How Much Design is Too Much Design?
As designers we are used to the quality of our work lying in the complexity of a page, designed to be easily digested by a user, created to be a standout work on the web.
But what about the designs that don’t need to be stylized? How do we approach a task-oriented website where the idea is to “un-design?” How much design is too much design?
Below, is a list of 5 considerations when un-designing a successful task-oriented site.
Design shouldn’t get in the way.
Some of the more popular task-oriented sites include social media platforms. In this domain, content and interactions are the hero; design is simply there to support user interactions.
Take Facebook for example. Running some of the highest repeat traffic on the web on a daily basis, Facebook has little to no traditional design. There are four consistent modules: top navigation, left navigation, a mini feed and advertisements. Throughout Facebook’s evolution, this user-friendly and magical ratio has never changed.
A task-driven website is likely visited on a regular basis. The most successful user experiences are unchanging and not daunting.
Simplify the elements.
Form fields, checkboxes, drop downs, tables—they are the foundation of our task-oriented world. Their purpose is to spur action, relay information, and ultimately achieve a successful conversion. Removing distraction from these elements helps in completing their intended task.about:blank
So our advice is to remove drop and inner shadows, reduce input fields to a single line and scroll through a lengthy table horizontally. Reducing excessive elements and space helps to reveal the intended action to the user. Mono Design Company has named “The 10 Commandments of Good Form Design on the Web” illustrating these examples and more that every devoted designer should follow.
Find meaning in your colors.
It might go against your instinct as a designer, but leave the colors alone. Opting for a monochromatic scheme leaves the rest of the color wheel for the important stuff. Colors tends to have a universal meaning, there is no barrier to this knowledge. Green is good, red is alert, gray is inactive and blue is neutral. Using colors appropriately reduces the need for words while still communicating with the user.
Color perception applies to industries in the sense that the emotion associated with a particular color will have a direct correlation to the brand in that industry. Brands in healthcare, insurance and technology can often be found to utilize blue—trust, dependability and calmness. Whereas brands using orange, for example, such as beverage companies and television networks, will be associated with cheerfulness and whimsicality.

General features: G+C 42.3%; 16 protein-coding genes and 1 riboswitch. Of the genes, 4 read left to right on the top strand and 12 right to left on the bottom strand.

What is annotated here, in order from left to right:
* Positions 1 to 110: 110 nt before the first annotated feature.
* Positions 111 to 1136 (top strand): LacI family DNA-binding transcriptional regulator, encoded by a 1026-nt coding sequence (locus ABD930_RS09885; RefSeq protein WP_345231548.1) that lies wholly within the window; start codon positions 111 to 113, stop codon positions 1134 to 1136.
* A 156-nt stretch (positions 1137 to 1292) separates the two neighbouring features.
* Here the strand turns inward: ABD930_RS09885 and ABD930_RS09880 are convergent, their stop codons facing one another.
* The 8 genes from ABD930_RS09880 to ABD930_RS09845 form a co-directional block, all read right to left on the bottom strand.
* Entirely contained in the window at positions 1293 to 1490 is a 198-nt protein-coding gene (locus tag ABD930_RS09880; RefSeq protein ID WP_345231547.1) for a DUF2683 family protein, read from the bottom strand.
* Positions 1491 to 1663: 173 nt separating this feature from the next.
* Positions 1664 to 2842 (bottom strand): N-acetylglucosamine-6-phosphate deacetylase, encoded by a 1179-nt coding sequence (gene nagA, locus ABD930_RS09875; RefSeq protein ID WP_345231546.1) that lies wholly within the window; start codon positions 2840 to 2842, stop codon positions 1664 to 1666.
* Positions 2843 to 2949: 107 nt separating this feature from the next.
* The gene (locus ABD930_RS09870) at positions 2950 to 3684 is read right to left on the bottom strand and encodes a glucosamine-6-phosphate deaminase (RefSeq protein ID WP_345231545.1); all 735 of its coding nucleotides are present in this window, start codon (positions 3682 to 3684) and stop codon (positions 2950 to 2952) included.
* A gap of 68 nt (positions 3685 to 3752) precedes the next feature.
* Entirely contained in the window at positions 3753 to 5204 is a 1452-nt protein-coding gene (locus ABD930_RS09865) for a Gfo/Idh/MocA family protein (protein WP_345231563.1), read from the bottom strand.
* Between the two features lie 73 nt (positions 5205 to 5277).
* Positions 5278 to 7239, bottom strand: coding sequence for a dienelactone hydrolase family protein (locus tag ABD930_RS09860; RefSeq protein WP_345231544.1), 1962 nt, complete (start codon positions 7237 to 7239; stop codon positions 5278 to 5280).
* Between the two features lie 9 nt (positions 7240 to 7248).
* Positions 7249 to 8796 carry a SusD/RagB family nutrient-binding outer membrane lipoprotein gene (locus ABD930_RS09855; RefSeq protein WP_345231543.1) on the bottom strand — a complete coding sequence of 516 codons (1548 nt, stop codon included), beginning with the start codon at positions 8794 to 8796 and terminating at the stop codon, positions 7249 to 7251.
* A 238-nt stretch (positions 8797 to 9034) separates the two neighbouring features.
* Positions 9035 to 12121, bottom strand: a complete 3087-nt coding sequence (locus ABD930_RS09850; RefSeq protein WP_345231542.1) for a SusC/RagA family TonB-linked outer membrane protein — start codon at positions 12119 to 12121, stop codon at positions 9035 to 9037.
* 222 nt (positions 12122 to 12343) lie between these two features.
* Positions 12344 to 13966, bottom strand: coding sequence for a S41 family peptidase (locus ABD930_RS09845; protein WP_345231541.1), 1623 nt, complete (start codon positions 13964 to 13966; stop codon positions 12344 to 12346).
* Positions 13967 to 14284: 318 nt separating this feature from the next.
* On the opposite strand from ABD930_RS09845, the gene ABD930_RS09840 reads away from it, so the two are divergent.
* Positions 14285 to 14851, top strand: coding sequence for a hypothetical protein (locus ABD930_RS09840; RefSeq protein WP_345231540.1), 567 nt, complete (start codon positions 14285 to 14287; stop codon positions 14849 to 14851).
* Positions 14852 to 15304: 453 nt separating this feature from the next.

Filling out forms—especially ones that are financial or legal in nature—can be a large time commitment to a user. Breaking these forms up can help users pace their application without becoming overwhelmed. We are fans of the progress bar, and when a form can be separated into distinguishable phases.
If that’s not possible, we like to employ the “choose your own adventure” method. Filling in a form field then prompts the appearance of the next, based upon information provided in the previous.
Regardless of your form type, giving the user the option to save partial progress and revisit the form later is key to completion.
Go back to the basics.
When you’re stumped, don’t be afraid to draw on the basics you learned in design school. There’s a reason they’re basics—they never go out of style.
Balance: Design of a task-oriented site should strive to find its center of balance between all objects.
Repetition: Repetition creates rhythm. It also creates familiarity with the user, and the more familiar a user becomes with a task, the easier the task becomes.
Emphasis: This is especially important for robust sites. Designing a clear area of emphasis doesn’t leave the user guessing where their focus should be.
Contrast: The easier a user can read the words and see the icon, the quicker they can complete tasks. Use contrast to help guide intended interactions.